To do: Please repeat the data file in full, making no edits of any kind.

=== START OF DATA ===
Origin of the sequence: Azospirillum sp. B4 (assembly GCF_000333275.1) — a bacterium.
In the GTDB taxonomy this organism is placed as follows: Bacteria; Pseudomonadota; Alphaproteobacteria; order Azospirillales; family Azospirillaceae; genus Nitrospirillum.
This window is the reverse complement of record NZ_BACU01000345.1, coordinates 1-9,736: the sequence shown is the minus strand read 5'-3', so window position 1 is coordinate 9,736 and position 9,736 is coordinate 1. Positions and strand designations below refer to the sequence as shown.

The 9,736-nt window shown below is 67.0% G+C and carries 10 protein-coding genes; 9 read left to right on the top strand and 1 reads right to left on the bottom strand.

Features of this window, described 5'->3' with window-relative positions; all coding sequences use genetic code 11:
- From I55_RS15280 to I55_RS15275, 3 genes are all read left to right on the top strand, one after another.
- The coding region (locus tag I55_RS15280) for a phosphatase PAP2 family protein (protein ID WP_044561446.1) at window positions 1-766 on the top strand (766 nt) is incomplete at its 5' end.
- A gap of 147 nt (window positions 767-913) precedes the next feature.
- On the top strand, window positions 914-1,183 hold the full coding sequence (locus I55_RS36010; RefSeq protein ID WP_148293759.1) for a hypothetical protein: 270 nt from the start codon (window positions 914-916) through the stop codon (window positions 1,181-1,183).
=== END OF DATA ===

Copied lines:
Origin of the sequence: Azospirillum sp. B4 (assembly GCF_000333275.1) — a bacterium.
In the GTDB taxonomy this organism is placed as follows: Bacteria; Pseudomonadota; Alphaproteobacteria; order Azospirillales; family Azospirillaceae; genus Nitrospirillum.
This window is the reverse complement of record NZ_BACU01000345.1, coordinates 1-9,736: the sequence shown is the minus strand read 5'-3', so window position 1 is coordinate 9,736 and position 9,736 is coordinate 1. Positions and strand designations below refer to the sequence as shown.

The 9,736-nt window shown below is 67.0% G+C and carries 10 protein-coding genes; 9 read left to right on the top strand and 1 reads right to left on the bottom strand.

Features of this window, described 5'->3' with window-relative positions; all coding sequences use genetic code 11:
- From I55_RS15280 to I55_RS15275, 3 genes are all read left to right on the top strand, one after another.
- The coding region (locus tag I55_RS15280) for a phosphatase PAP2 family protein (protein ID WP_044561446.1) at window positions 1-766 on the top strand (766 nt) is incomplete at its 5' end.
- A gap of 147 nt (window positions 767-913) precedes the next feature.
- On the top strand, window positions 914-1,183 hold the full coding sequence (locus I55_RS36010; RefSeq protein ID WP_148293759.1) for a hypothetical protein: 270 nt from the start codon (window positions 914-916) through the stop codon (window positions 1,181-1,183).